On a sunny Saturday, April 28, students, faculty, and visitors gathered in Wesleyan’s Russell House for a day of literature and celebration. The event was organized by Susanne Fusso in honor of East European, Russian, and Eurasian Studies Chair Priscilla Meyer and her decades-long career comprised of scholarship, research, and education. Featuring a series of lectures examining author Vladimir Nabokov’s life and work, the event was also followed by an outpouring of appreciation for Meyer’s career.

Vladimir Nabokov, best known for his infamous novel Lolita, was a Russian-American writer in the mid-20th century. After fleeing from the 1918 October revolution in Russia, the Nabokov family lived briefly in Berlin, where Nabokov’s father was shot while trying to shield the intended target of an assassin’s bullet. His works feature layers upon layers of allusions and unreliable narrators, which can be simultaneously confusing yet engaging for his readers. During this symposium, well-read experts of Nabokov’s work shared their wisdom and exposed new insights into Vladimir’s writing.

The day began with lectures by Julia Chadaga and Maxim D. Shrayer. After lunch, Meyer’s own daughter and Assistant Professor of English at Framingham State University, Rachel Trousdale, presented on a paper titled “Durable Pigments: Primitive Art in Lolita.” Trousdale discussed the concept of artistic immortality in relation to “Lolita,” examining the notion that Humbert’s attempt at creating “durable pigments,” as well as his comparison of himself to famous artists and poets suggests that he thinks he is a genius. However, she went on to propose that his Lolita is a construct, and that Humbert has failed to literally step outside of time. She also examined his references to cave painting and folk art, suggesting his perception of his own timelessness and durability. Trousdale’s analysis of Humbert’s narrative and his references to Native American and Mexican culture and art provided a fresh take on the much-discussed, classic novel.

Professor Trousdale’s presentation was followed by Zoran Kuzmanovich’s. Kuzmanovich, a professor at Davidson College, worked closely with Meyer earlier in her career. He began by discussing “Gods,” the oft-forgotten story that Nabokov himself referred to as “bottom of the barrel.” The piece tells the story of a husband and wife visiting their son’s grave on a day similar to the one when they buried him. He drew attention to the imagery of rainbows, which allows us to see things not as they are, but as they are refracted. Kuzmanovich used this story to examine grief and its relationship to repetition. Repeating the hidden feelings and thoughts is a mode for processing grief—for mourning. Kuzmanovich’s work stems from his own grief surrounding his mother, who suffered several relapses of cancer. His personal investment in the work, both on an emotional and a literary level, is clear in the depth of his analysis.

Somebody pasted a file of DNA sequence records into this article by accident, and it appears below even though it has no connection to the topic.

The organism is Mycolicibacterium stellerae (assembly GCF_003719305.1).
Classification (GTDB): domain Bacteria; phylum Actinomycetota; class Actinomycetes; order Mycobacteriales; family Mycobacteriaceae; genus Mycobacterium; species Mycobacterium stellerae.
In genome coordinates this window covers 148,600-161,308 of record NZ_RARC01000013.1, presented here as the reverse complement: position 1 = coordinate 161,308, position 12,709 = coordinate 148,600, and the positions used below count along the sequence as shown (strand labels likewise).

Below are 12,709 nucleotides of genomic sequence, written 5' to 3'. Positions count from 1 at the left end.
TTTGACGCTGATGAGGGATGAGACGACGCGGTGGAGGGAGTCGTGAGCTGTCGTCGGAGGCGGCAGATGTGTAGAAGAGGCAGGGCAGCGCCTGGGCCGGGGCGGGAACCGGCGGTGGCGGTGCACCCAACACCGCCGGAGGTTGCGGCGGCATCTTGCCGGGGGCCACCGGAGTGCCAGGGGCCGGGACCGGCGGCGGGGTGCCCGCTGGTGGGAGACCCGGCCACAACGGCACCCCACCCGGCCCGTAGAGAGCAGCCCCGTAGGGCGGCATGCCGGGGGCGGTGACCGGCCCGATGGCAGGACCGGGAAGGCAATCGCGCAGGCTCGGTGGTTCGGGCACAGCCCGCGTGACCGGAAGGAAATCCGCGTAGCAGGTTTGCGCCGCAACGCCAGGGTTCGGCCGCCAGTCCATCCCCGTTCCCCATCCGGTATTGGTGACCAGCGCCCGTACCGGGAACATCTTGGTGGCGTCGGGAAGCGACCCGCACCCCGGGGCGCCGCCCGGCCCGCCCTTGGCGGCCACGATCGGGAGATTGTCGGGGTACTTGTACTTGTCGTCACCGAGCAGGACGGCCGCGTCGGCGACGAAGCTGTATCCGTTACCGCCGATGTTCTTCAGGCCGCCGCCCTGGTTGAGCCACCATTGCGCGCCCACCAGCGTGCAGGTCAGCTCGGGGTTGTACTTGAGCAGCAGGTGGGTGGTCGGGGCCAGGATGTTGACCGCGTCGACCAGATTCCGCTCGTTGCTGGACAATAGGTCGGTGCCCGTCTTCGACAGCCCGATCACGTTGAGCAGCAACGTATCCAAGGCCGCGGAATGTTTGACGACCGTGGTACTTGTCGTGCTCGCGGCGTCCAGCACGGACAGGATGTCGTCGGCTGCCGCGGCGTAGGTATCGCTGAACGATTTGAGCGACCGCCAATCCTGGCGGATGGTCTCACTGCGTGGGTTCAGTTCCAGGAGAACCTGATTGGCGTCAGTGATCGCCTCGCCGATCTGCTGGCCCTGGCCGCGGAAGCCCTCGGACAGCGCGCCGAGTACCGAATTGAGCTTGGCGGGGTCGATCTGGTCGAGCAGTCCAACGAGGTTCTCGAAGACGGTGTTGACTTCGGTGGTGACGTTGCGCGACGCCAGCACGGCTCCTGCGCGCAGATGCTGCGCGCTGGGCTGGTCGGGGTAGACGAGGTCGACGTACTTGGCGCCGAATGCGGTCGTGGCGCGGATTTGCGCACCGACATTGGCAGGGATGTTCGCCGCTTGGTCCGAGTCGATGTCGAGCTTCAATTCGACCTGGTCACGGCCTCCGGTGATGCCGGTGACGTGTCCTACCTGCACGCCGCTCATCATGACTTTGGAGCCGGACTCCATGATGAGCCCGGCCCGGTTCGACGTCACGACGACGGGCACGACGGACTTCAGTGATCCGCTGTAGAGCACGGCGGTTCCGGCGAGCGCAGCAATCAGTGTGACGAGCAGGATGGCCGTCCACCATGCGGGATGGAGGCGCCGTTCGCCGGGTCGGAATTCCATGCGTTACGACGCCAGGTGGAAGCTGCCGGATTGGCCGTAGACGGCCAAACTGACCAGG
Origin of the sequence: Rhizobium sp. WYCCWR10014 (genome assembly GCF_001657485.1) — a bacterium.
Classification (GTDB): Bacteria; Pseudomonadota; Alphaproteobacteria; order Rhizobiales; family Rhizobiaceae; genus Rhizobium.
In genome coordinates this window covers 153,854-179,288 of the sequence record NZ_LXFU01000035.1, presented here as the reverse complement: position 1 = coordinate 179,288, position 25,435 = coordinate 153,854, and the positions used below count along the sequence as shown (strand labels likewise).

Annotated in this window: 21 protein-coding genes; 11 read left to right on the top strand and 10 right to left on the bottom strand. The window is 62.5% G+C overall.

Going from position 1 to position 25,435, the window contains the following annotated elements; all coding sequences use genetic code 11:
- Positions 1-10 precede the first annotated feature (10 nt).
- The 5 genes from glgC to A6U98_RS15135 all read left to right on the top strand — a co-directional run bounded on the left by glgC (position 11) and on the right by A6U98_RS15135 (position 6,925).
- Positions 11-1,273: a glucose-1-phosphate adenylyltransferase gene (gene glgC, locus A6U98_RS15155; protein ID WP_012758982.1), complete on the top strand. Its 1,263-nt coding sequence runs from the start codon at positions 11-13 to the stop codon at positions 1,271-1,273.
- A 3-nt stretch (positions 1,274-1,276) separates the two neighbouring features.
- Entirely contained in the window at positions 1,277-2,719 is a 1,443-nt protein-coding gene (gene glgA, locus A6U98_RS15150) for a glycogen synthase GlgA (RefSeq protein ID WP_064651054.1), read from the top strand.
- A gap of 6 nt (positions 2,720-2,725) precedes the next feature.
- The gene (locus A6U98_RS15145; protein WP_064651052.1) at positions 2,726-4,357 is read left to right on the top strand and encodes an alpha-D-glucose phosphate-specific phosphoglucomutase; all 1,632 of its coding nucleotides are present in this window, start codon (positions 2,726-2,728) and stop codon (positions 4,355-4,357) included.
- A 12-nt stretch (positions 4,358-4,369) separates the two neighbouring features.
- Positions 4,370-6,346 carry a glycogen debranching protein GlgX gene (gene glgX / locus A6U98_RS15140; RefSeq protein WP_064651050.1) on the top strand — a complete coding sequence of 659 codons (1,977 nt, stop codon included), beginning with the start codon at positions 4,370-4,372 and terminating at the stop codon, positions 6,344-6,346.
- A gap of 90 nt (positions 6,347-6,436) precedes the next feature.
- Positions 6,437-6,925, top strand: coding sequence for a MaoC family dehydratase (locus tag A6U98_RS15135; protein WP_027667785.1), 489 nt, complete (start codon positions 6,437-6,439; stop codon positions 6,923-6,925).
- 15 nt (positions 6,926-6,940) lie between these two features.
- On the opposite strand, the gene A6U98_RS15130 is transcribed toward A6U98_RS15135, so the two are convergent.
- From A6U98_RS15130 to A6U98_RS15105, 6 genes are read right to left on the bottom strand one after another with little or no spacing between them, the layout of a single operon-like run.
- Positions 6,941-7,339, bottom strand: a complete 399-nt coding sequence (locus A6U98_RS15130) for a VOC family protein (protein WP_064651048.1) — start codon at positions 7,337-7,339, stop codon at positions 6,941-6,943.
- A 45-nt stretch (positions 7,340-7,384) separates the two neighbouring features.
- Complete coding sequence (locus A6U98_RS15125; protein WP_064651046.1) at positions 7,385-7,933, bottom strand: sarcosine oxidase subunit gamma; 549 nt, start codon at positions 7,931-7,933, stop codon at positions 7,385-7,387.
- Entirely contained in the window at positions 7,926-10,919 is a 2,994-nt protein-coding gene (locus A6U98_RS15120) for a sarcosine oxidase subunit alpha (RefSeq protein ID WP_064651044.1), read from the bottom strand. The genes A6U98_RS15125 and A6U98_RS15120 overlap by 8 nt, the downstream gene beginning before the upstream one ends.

Tatiana Ponomareva, who works for the Nabokov Museum in Petersburg, presented next on Nabokov’s “Pale Fire.” Ponomareva outlined the Russian roots of Kinbote’s Zembla, a fictional land from the novel. She also discussed the ethnic and linguistic makeup of the factory (Russian, Finnish, and German), which shaped the fictional Zemblan language. Additionally, the name of Botkin/Kinbote, repeated throughout the text, likely comes from the Botkin family, a member of which, Gleb Botkin, wrote about the impostor Anastasia. Ponomareva’s exhaustive research added detail, context, and explanation to one of Nabokov’s most legendary works, filling in the gaps that readers might overlook.

The lecture portion of the day ended with a former student of Professor Meyer’s, Susan Elizabeth Sweeney, who delivered a fascinating talk titled, “Finding Justice in ‘Pale Fire.’” She outlined the common threads of crime, punishment, and mystery throughout Nabokov’s works, and pointed out that while occasionally death sentences are given in his texts, they are never explicitly carried out, allowing the audience to judge the outcome themselves. Sweeney analyzed an absent character in “Pale Fire” (Judge Goldsworth) and used this absence to discuss the lack of real justice in the novel.  Sweeney shows an example of the effect of Meyer’s teaching: a devotion to deep research, scholarship, and curiosity.

After the series of lectures, the evening closed with expressions of thanks to Professor Meyer by friends, family, former students, and colleagues. They extolled her devotion to her students’ skill and excellence, as well as her tireless and creative research into the life and work of Vladimir Nabokov. Having taken class with Professor Meyer myself, these extensions of appreciation certainly resonated with me. Professor Meyer not only exacts excellence from her students, she works with them to bring about that excellence. This event, tirelessly and meticulously organized, was an excellent testament not simply to the work of Nabokov, nor simply to the work of Professor Meyer, but to her character as well.


Mae Davies can be reached at mdavies@wesleyan.edu.

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